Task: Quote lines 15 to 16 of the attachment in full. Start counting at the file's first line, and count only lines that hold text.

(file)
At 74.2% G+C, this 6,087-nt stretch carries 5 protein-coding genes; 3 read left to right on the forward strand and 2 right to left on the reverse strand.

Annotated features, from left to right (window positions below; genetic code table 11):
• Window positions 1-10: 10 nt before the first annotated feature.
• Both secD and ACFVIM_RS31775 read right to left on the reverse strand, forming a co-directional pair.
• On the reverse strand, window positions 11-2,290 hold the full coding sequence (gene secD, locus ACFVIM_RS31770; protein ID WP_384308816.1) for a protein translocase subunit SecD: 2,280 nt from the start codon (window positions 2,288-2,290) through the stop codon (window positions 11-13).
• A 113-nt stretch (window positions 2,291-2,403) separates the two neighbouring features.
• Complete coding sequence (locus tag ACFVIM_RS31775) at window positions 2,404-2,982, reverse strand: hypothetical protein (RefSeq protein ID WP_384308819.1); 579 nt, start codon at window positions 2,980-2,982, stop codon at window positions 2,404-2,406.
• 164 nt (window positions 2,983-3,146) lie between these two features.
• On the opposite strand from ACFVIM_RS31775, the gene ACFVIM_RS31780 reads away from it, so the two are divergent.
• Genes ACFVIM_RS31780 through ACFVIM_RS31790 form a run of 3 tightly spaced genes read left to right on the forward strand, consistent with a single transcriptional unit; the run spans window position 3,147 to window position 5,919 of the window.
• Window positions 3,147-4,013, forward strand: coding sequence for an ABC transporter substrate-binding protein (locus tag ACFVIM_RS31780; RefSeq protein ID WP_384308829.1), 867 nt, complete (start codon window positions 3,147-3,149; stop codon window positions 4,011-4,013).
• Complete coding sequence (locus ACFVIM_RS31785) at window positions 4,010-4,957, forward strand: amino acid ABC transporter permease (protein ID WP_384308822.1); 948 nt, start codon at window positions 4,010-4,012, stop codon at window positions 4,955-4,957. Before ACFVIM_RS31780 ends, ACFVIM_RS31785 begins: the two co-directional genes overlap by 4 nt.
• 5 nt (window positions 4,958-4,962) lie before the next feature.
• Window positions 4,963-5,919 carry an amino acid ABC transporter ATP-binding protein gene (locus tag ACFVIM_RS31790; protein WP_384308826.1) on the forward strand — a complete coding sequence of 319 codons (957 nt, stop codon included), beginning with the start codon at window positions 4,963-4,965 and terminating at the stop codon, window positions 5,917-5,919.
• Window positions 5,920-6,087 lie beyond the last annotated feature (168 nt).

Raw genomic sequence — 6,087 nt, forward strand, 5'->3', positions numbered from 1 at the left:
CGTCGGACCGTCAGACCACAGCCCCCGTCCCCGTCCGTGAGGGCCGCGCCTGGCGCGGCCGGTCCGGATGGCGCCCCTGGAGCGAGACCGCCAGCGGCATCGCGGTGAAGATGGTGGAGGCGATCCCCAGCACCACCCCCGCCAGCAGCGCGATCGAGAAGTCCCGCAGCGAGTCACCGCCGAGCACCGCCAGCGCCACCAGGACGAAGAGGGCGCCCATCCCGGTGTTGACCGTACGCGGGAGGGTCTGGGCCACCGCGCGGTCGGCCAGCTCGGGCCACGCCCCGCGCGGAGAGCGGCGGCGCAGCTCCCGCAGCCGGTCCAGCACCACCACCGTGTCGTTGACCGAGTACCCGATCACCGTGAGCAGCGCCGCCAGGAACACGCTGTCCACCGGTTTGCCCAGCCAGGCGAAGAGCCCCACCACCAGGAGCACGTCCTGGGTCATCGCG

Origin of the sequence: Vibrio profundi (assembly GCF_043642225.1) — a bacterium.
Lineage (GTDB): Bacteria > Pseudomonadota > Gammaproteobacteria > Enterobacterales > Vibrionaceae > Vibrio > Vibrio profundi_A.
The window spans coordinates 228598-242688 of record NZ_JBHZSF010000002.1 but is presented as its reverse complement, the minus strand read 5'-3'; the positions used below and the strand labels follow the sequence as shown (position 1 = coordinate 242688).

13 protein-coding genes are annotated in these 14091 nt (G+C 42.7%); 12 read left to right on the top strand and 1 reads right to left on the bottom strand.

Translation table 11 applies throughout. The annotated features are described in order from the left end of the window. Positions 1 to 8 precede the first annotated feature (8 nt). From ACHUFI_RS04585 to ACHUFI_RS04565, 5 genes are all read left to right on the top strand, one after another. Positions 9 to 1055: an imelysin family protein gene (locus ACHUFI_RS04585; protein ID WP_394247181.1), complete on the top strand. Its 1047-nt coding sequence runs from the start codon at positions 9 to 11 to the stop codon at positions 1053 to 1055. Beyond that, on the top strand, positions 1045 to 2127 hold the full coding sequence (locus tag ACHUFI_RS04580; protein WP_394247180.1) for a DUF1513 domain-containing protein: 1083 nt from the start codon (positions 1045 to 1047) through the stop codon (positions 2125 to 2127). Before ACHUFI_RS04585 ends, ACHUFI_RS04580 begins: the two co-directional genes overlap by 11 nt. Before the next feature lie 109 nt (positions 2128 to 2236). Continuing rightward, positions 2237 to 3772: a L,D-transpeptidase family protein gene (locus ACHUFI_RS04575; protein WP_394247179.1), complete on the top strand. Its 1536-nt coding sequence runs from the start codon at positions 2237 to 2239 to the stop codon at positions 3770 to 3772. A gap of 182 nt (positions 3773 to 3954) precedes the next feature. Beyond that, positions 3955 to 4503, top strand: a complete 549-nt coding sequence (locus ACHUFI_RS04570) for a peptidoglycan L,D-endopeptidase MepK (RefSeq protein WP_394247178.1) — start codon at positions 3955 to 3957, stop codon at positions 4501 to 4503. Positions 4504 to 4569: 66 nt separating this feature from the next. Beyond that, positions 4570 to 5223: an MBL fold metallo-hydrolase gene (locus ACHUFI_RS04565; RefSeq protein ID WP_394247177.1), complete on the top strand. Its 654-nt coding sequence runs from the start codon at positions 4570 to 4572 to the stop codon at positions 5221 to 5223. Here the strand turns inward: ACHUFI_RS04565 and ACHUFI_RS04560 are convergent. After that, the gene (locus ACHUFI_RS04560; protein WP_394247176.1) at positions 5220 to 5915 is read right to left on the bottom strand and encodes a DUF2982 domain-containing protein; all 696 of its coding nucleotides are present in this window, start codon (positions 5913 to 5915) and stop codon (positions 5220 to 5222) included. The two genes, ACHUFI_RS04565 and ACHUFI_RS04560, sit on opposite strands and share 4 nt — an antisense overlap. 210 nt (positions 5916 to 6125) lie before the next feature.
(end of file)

• Window positions 5,920-6,087 lie beyond the last annotated feature (168 nt).

Raw genomic sequence — 6,087 nt, forward strand, 5'->3', positions numbered from 1 at the left: